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The United Kingdom is a union of four constituent countries: Scotland, England, Wales (these three together make up Great Britain) and Northern Ireland. Each of these is to a certain extent distinctive and has its own culture.
|Country||Area (km2)||Population||Density (per km2)||Capital|
As the above table shows, England is the largest and by far the most populous of the four constituent countries. In most areas it is very densely populated, though there are also more rural, quieter areas, such as Cornwall and Lincolnshire. England is officially divided into nine regions, though these are not well known. Informally, there are three regions in England: North, Midlands and South.
The North of England contains many former great industrial cities, such as Liverpool, Manchester, Leeds, Sheffield and Newcastle. Of these, Manchester has been the most successful in diversifying its economy, and is now the second most important UK business centre after London. Liverpool is the UK’s second largest port and is culturally important. Leeds is important for finance, and Sheffield is up-and-coming for business. Newcastle is the leading city of the North-West. The North also includes some beautiful rural areas, such as western Northumberland, and three National Parks: the Lake District, the Yorkshire Dales and the Peak District.
The largest city in the Midlands is Birmingham. As it is more central than London, certain UK-wide national buildings and events are in Birmingham, for example the National Exhibition Centre. Other cities in the area include Coventry, Derby, Nottingham, Stoke-on-Trent and Leicester. Some of these cities have held on to their industrial heritage, and manufacturing still counts for a reasonable percentage of the jobs here, especially in the East Midlands.
London is the largest and most celebrated city in the whole of the UK, and it dominates the South. London contains one of the world’s most important financial districts, is extremely popular with tourists and is also a major port. The South’s other major cities are Bristol, Plymouth, Southampton and Portsmouth. The last two of these are still major ports. Additionally there are the cities of Oxford and Cambridge, world-renowned for their universities, and many seaside resorts, such as Bournemouth and Brighton. The county of Cornwall, in the extreme south-west, is culturally distinct from the rest of England.
Scotland can be divided into the Highlands, the Central Belt and the Southern Uplands. Around 70% of Scotland’s people are concentrated in a ‘belt’, runs from the outlying suburbs of Glasgow on the Firth (estuary) of Clyde to Edinburgh on the Firth of Forth. Glasgow has successfully reinvented itself and has a thriving culture, and Edinburgh, Scotland’s capital, has fine architecture and is a popular tourist destination. The other major city in the area is Dundee, a regional centre for east central Scotland.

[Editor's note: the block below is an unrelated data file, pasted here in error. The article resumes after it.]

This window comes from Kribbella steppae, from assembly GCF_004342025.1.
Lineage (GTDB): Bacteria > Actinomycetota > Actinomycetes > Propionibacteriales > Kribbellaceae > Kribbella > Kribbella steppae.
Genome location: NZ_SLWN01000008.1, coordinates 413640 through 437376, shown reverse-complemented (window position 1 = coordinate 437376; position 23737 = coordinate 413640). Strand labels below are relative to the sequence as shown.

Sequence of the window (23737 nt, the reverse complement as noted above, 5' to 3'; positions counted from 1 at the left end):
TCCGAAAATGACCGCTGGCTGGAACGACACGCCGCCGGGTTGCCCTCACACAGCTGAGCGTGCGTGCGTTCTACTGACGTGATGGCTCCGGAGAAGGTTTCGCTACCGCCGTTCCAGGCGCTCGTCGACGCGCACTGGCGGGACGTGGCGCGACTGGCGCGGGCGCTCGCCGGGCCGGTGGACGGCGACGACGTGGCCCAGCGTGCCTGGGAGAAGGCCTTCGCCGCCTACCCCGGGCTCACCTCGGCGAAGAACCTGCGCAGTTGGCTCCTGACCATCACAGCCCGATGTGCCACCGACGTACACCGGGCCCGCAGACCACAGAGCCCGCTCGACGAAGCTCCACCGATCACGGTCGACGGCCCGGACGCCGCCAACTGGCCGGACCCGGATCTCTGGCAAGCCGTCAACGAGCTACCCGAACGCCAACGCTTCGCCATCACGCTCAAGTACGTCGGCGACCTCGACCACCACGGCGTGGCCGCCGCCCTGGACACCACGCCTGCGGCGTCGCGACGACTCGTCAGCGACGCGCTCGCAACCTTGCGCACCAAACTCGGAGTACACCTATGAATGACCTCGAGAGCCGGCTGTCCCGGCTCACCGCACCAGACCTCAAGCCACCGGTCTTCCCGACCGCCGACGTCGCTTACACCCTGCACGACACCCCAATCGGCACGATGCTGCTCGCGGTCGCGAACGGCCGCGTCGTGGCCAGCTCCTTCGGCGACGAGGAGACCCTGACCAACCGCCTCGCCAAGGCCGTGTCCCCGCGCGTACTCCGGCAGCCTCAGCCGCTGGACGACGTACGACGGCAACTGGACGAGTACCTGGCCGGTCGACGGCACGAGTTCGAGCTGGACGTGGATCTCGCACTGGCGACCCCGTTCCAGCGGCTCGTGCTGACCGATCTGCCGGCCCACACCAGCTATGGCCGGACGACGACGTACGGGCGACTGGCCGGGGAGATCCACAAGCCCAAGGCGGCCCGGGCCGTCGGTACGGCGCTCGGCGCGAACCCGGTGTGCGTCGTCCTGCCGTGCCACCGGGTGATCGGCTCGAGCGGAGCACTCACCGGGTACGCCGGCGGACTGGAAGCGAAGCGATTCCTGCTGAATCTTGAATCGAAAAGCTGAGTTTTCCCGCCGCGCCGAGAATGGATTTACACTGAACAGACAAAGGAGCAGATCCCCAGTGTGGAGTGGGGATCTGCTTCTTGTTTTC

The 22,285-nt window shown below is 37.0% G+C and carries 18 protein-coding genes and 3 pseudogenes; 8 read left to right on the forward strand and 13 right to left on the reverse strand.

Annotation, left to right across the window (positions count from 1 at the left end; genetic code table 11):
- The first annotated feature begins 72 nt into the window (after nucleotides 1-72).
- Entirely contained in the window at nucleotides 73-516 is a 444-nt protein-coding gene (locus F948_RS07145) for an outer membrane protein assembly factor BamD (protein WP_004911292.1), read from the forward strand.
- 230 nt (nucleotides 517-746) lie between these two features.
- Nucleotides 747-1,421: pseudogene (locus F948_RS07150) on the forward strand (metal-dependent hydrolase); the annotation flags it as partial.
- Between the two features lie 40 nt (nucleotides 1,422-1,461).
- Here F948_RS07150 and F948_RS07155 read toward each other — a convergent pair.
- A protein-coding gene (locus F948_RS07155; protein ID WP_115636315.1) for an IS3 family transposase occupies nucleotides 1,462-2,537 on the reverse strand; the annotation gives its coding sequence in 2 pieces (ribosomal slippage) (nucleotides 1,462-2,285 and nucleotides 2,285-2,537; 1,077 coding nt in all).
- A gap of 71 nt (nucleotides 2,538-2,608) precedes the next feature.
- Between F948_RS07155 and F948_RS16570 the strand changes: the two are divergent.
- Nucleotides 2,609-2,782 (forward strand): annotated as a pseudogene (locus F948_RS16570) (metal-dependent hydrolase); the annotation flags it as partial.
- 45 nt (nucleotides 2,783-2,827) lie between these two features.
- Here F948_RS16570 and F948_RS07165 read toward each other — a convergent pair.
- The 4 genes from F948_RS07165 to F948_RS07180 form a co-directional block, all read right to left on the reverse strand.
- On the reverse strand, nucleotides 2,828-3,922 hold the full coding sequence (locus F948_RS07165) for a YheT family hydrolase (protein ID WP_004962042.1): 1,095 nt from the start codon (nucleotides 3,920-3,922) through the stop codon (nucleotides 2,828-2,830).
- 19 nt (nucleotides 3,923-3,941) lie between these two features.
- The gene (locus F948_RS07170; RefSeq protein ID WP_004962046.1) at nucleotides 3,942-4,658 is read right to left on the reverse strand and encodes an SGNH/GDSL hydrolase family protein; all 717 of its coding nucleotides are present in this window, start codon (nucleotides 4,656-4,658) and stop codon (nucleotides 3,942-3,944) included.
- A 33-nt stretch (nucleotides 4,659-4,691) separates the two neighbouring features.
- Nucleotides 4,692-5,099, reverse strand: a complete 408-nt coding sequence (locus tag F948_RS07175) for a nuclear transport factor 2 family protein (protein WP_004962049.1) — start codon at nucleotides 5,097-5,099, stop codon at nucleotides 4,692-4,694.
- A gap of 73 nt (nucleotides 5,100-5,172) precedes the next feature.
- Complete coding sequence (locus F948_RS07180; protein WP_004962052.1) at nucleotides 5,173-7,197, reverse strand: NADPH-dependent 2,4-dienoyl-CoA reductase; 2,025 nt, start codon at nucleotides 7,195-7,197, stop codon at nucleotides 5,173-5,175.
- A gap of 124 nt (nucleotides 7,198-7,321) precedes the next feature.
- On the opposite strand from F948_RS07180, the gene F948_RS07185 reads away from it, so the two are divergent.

The other regions of Scotland contain many areas of outstanding national beauty. The Southern Uplands is an area of gentle slopes and empty moorland. The largest town is Dumfries (population 43,600) and the economy is based on agriculture and forestry. North of the Central Belt, the only city of any size is Aberdeen in the north-east, an entrepôt for the North Sea oil industry. Elsewhere in this region are the Highlands, barely populated and with terrain on an epic scale. To the west and north of the Highlands are many islands, abutting Scotland’s rugged coastline.
Wales in generally divided into north and south. North Wales is thinly populated except on the north coast and contains much mountainous terrain, particularly in the Snowdonia National Park. This area, especially in Gwynedd in the north-west, is where you are most likely to encounter Welsh spoken as an everyday language. It is a very different language from English.
South Wales is less mountainous, and features the Valleys, a densely populated area of steep river valleys which used to be a centre of the coal-mining industry. To the south of the Valleys are Cardiff, the capital of Wales and site of many summer festivals, and Swansea, the second largest city, which is also a seaside resort.
Northern Ireland is a province that consists of the six north-easternmost counties of Ireland. It chose to remain in the United Kingdom after the Irish Free State was formed in 1921. The province is dominated by Belfast, the capital, which has a rapidly resurgent economy. The second largest city, Derry (or Londonderry), is a regional centre for the west of Northern Ireland and nearby areas of the Republic of Ireland. Ssocial divisions between Catholics and Protestants persist, though there are elements of culture that unite these two groups.
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